So let's get to the point.  Professionally produced, does what it says on the tin, younger readers are bound to love it, but - to this old fart - it no longer seems like The Beano anymore.  Too many 'filler' pages (as I regard them) and ads, and despite being in full colour and printed on glossy paper, I prefer the way it used to be when it was printed on loo roll, with only four pages of colour and the rest being b&w or spot colour.  It just had more 'atmosphere' about it, though obviously I wouldn't want to apply that criteria to movies and have them all made in monochrome.

Anyway, if you consider yourself too old or too 'grown-up' to be buying The Beano, your kids, nieces or nephews are sure to appreciate it if you spring for a copy for them.  As usual, it comes with a load of ol' tat and costs £4.99, but I had to have it as I've bought every Festive number since 1978.  (As far as I remember; must check to see if I inadvertently missed one.)  This is the last Beano 'til sometime in the New Year, so you can either fork out almost a fiver, or nip around to Home Bargains and see if they have any of the 2021 Annuals left for a mere £2.99.

Below is the pack to look for if you prefer to buy the comic, though obviously it's not a case of one or the other as, finances permitting, you're allowed to purchase both.


 I'll See You In The Morning...

Like poems?  Maybe you'll like this one.
Hankies at the ready, three, two, one - go.

            I'll See You In The Morning.

            And so to bed my little lad, I'll see you in the morning,
            there's new adventures to be had with each new day aborning.
            Though not for me alas, my son; my days on Earth are fading,
            the doctor says I'm nearly done and Death comes 'serenading'.
            I'll not be here to watch you grow in each new bright tomorrow,
            I must confess I'm feeling low and in the grip of sorrow.
            I won't be here to hold your hand each time you trip and stumble,
            though not exactly what I planned it does no good to grumble.

            I stand and watch you as you sleep and nearly cry a river,
            you've given me a joy so deep, but now I feel a shiver.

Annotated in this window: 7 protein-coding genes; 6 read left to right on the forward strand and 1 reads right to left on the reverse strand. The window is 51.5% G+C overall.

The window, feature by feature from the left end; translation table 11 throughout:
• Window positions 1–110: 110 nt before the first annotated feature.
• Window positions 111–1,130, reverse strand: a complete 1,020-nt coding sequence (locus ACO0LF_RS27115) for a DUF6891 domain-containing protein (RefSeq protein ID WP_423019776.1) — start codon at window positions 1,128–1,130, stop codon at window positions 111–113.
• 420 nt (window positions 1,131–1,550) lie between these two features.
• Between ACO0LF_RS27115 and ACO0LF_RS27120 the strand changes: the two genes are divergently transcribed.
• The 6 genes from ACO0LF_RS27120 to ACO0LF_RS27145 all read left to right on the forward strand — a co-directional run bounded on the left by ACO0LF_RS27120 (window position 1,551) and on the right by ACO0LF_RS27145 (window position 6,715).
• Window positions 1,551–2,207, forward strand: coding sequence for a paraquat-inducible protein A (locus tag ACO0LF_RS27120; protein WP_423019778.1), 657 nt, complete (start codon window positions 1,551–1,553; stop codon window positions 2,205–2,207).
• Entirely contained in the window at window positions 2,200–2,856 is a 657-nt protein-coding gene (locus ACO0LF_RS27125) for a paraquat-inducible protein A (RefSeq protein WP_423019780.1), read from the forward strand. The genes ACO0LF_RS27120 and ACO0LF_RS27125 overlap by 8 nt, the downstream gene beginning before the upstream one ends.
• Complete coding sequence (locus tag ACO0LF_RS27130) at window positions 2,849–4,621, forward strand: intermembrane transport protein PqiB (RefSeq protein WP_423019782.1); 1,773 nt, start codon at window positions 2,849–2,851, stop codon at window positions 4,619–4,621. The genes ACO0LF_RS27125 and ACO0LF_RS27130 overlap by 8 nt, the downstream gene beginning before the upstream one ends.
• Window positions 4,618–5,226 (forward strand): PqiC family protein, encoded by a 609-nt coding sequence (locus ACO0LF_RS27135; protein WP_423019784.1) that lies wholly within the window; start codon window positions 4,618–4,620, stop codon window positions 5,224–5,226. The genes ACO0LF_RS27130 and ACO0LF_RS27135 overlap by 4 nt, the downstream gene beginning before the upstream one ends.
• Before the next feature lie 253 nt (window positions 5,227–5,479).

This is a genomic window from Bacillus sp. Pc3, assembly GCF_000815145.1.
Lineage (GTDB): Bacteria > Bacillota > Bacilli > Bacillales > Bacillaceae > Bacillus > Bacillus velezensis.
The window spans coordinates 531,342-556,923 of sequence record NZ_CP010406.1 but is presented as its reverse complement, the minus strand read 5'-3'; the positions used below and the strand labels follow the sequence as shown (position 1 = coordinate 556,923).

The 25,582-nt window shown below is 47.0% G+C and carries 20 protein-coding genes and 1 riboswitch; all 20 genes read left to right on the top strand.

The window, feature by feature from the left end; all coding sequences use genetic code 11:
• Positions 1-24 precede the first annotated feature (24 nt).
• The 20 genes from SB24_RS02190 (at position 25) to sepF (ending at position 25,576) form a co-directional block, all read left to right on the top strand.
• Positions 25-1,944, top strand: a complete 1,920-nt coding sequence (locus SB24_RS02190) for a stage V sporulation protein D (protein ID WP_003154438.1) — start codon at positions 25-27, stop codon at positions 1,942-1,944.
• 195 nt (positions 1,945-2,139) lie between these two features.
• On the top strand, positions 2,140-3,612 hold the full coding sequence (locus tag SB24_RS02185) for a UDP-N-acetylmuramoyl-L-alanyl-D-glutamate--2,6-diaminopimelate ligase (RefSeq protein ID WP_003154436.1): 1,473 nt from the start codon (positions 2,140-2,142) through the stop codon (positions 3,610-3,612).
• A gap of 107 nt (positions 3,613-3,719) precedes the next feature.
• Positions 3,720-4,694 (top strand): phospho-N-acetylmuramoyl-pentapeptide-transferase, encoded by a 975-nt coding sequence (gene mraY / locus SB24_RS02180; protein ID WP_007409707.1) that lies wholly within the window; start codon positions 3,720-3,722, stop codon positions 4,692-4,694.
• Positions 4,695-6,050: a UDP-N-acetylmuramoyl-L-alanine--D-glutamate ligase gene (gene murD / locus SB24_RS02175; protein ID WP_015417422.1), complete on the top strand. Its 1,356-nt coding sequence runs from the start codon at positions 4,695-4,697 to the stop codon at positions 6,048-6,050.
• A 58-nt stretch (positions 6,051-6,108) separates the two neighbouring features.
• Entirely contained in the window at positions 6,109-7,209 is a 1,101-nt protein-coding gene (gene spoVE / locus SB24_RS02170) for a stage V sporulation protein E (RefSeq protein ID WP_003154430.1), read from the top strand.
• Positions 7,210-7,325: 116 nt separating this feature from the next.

My time is short, but I'll give thanks as long as I am able,
            though soon enough I'll join the ranks of 'one short at the table'.

            So many things I want to say before I have to leave you,
            it's not my fault I cannot stay, but you'll have mum to cleave to.
            Be strong for her my little man, she'll need you in her sadness,
            give mummy all the help you can and be a source of gladness.

            Perhaps in time she'll wed again; if so my little laddie,
            should that occasion happen, then please don't forget your daddy.
            I'll keep an eye out from above, I'll see your joys and sorrows,
            you'll always have your daddy's love throughout all your tomorrows.

            Goodnight to you my little lad, I'll see you when you waken,
            and I will always be your dad - you will not be forsaken.
            I've stood and watched you for a week since I learned I was dying,
            each night I've stooped and stroked your cheek and couldn't keep from

            Tomorrow I will play a game - pretend that I'm immortal;
            that things will always be the same and I won't pass Death's portal.
            So rest your head my little lad, I'll see you in the morning,
            a bit more time to know your dad - another day's aborning.

Thursday 10 December 2020


 Quoth the Raven... "Nevermore!"

Copyright relevant owner

One of my favourite poems is The Raven by Edgar Allan Poe, and here's an interesting take on this rhyming masterpiece, illustrated by Richard Corben and first published in Creepy #67, December 1974.  Sadly, Richard died today, so I thought I'd re-post this strip in tribute to his amazing talent.

And below is the cover (not by Corben) for all you completists.